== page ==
Leader Blues

Wednesday, January 24, 2007

TOP STORY >>Mayor removes graffiti

Leader staff writer

Cabot Mayor Eddie Joe Williams was out Saturday painting over the racial slur that was spray-painted on the Highland Boulevard home of a military member stationed in Iraq. “It’s despicable,” the mayor said. “It doesn’t represent the heart of Cabot, and we are not going to tolerate it.” “It’s sad that at this time in the world people still hang on to those ideas,” the mayor added. After the mayor painted over the derogatory phrase, he said Monday a professional painter was hired to go out and repaint the door.

The Federal Bureau of Investigation is looking into the matter, along with another incident that may be considered hate crimes. Marcel Williams, who was stunned after she found her home vandalized, said when she stepped outside with her 11-year-old son for the school bus last Friday morning, he told her something was painted on the garage door. Because of a disability, he could not tell what it said, but Mrs. Williams could not believe what she saw – “move nigga” in black spray paint.
She went inside and called 911.

“If it was a prank, it’s not funny,” Mrs. Williams, who is an African-American, said. “It’s not funny whatsoever. I don’t know who did it or why, but I’d like the people who did it caught.” Mrs. Williams and her family — including her husband, TSgt. Henry Williams, a crew chief with the 332nd Electronics Maintenance Group, who arrived in Iraq over the weekend — moved to Cabot last May and have never had any problems with others about their being black, she said. “This doesn’t make me have second thoughts about living in Cabot. It doesn’t matter where you live, if someone violates your home. A crime is a crime,” Mrs. Williams said. “I like my house, I like the area we live in,” she added.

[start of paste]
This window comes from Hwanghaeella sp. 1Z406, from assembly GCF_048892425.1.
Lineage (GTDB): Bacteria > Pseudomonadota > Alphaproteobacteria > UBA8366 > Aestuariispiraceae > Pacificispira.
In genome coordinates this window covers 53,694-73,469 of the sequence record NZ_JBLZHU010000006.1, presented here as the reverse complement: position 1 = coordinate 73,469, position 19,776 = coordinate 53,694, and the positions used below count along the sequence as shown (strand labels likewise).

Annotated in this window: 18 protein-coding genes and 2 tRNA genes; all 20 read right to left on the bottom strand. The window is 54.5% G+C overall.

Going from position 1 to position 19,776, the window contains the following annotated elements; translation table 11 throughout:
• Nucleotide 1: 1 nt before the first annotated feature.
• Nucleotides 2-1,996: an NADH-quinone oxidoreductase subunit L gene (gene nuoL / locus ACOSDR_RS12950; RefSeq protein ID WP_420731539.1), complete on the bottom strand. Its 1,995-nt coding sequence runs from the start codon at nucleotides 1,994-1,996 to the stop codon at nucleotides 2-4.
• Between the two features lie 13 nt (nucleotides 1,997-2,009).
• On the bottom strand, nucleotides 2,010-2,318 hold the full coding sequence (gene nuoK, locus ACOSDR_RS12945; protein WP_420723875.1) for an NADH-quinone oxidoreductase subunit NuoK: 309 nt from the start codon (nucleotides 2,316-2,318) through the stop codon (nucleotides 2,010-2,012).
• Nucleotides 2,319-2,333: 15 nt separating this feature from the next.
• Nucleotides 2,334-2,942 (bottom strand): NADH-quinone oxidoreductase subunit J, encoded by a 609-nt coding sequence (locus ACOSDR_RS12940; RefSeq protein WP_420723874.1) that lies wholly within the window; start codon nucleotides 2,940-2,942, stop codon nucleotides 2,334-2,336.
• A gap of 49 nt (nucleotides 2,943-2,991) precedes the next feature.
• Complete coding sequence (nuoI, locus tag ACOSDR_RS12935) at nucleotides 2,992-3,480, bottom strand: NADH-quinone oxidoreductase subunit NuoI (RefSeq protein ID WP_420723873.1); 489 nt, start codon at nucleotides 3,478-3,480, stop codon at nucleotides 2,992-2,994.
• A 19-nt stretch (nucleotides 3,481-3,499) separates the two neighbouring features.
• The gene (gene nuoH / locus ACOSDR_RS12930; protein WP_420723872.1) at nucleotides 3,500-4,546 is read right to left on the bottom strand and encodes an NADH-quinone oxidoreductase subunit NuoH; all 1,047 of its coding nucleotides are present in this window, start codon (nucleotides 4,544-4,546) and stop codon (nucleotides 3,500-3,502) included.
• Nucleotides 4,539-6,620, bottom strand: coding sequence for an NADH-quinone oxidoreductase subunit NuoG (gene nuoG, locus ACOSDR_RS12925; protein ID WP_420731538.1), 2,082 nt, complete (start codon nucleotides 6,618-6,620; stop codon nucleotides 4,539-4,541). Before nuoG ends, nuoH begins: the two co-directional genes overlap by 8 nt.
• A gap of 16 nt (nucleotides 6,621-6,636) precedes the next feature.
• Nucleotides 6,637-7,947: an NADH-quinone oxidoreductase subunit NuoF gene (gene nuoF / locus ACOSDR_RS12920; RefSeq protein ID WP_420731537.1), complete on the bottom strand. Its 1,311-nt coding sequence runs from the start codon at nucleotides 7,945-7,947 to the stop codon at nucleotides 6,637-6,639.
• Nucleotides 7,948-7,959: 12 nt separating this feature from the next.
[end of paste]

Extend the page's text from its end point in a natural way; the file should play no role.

Mrs. Williams said she told both Mayor Williams and Police Chief Jackie Davis that she wanted the crime solved and “not pushed under the rug.” “I hope something can and will be done about this,” Mrs. Williams said. Mrs. Williams said her neighbors had been absolutely supportive since the ordeal and that she had also received support from the local Little Rock Air Force Base community. While canvassing neighbors Saturday for information about the vandalism of the Williams’ home, a Cabot police officer learned of a second incident.

Erica Baker, on active duty with the Army who lives on North Hills, a block away from Williams’ home, told the officer she found a noose hanging from a tree in her front yard Friday morning when she was leaving her house. In the loop was a newspaper article about Martin Luther King, Jr., and segregation. Baker also told the officer that she was unable to get heat at her home and after contacting the gas company found that someone had turned off the gas to her residence, according to the police report.

The investigation is ongoing for both reports and extra patrol has been added to the neighborhood. According to Sgt. Brent Lucas with the Cabot Police Department, officers have not found any connection between the two incidents. “Nothing has been found yet to give the officers any leads,” Lucas said.